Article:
The government has extended the advice against non-essential international travel until July 20.
Taoiseach Micheál Martin said that the country would adopt a "cautious approach" to international travel so as "not to undo the good work which has been done" in fighting Covid-19. Cabinet approved the extension at a meeting at Dublin Castle today.
"We need to keep the virus suppressed if we are to continue to reopen our country."
Mr Martin said that the government would not publish the so-called "green list" of countries which are safe to travel to before July 20. Mr Martin said that this list would be reviewed every two weeks going forward.
Health Minister Stephen Donnelly said that he recognised the "great sacrifice" that was being made by people who had booked holidays that had to be cancelled. However, he said that Ireland had already seen an upsurge in the number of cases being imported from abroad.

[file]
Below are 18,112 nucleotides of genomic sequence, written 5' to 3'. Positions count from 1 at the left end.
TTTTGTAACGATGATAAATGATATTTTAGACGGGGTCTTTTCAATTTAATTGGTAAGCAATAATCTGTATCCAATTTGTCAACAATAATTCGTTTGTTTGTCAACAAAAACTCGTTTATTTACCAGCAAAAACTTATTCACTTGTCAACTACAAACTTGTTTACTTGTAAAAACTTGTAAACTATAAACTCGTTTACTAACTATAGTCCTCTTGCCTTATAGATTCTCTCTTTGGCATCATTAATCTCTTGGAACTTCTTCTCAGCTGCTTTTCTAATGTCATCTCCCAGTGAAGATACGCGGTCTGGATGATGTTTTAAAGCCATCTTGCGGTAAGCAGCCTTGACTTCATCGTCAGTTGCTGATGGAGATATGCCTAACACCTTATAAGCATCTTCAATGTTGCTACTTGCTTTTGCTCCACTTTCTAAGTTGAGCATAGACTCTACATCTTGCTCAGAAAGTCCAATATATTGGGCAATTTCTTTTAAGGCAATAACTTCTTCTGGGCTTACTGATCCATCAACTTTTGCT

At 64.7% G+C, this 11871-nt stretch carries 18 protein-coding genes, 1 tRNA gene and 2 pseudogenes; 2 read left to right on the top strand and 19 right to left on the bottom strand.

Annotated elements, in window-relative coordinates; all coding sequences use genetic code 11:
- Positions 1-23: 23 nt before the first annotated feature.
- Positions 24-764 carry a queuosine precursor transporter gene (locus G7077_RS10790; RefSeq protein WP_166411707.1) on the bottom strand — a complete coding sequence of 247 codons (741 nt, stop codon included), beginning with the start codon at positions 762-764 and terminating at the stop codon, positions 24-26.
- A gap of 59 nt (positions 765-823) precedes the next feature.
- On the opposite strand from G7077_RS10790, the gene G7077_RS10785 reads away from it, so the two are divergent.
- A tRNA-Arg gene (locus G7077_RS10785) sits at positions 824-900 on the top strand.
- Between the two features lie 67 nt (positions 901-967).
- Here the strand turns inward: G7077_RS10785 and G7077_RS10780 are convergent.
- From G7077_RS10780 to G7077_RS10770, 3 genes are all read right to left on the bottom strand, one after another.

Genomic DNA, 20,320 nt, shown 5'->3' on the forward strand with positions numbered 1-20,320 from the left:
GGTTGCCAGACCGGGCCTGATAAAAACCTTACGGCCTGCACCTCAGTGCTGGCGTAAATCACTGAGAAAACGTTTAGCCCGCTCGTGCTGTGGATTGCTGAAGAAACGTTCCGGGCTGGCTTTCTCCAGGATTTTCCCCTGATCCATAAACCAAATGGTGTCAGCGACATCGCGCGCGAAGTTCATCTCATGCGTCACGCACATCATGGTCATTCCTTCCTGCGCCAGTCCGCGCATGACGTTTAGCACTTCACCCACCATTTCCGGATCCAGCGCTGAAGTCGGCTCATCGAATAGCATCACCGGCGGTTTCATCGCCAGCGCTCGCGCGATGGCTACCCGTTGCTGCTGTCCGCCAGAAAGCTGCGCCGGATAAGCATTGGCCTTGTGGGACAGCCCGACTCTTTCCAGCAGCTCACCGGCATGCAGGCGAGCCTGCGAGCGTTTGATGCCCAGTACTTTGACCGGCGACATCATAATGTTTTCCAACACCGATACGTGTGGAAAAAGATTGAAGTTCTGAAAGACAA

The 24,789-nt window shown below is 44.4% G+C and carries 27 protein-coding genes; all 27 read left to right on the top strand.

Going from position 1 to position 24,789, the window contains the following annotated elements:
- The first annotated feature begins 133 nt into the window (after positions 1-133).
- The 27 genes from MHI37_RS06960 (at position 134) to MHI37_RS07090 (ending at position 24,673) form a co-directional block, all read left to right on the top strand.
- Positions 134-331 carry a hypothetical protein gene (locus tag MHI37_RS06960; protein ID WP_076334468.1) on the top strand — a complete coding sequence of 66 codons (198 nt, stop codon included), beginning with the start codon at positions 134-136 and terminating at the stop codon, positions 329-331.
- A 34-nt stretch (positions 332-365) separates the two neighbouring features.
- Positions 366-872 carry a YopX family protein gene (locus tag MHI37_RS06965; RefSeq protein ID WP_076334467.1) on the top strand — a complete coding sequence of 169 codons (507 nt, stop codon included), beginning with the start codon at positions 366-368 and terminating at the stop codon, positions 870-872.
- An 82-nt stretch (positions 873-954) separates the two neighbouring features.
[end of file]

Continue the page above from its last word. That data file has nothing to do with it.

Foreign Affairs Minister Simon Coveney said that the restrictions, which mean that anyone who travels abroad must isolate for 14 days after returning, were "not what people want to hear, but what they need to hear".
A country's place on the "green list" will depend on three factors, Mr Coveney said. These are:
- The number of cases of Covid-19 per 100,000 people
- The 14-day trend in new cases
- An assessment of the testing and tracing of those countries
Mr Coveney said that arrivals at Dublin Airport had risen from 1,200 on this day last week to 4,000 yesterday. He said it was vital that Ireland is able to know where people were as they went abroad.
Mr Coveney said that the advice was "very clear - don't travel abroad unless it's essential".
Mr Martin also confirmed that the Covid-19 contact tracing app will be launched tomorrow. Mr Donnelly said that "every single person can play an extra part" by downloading the app.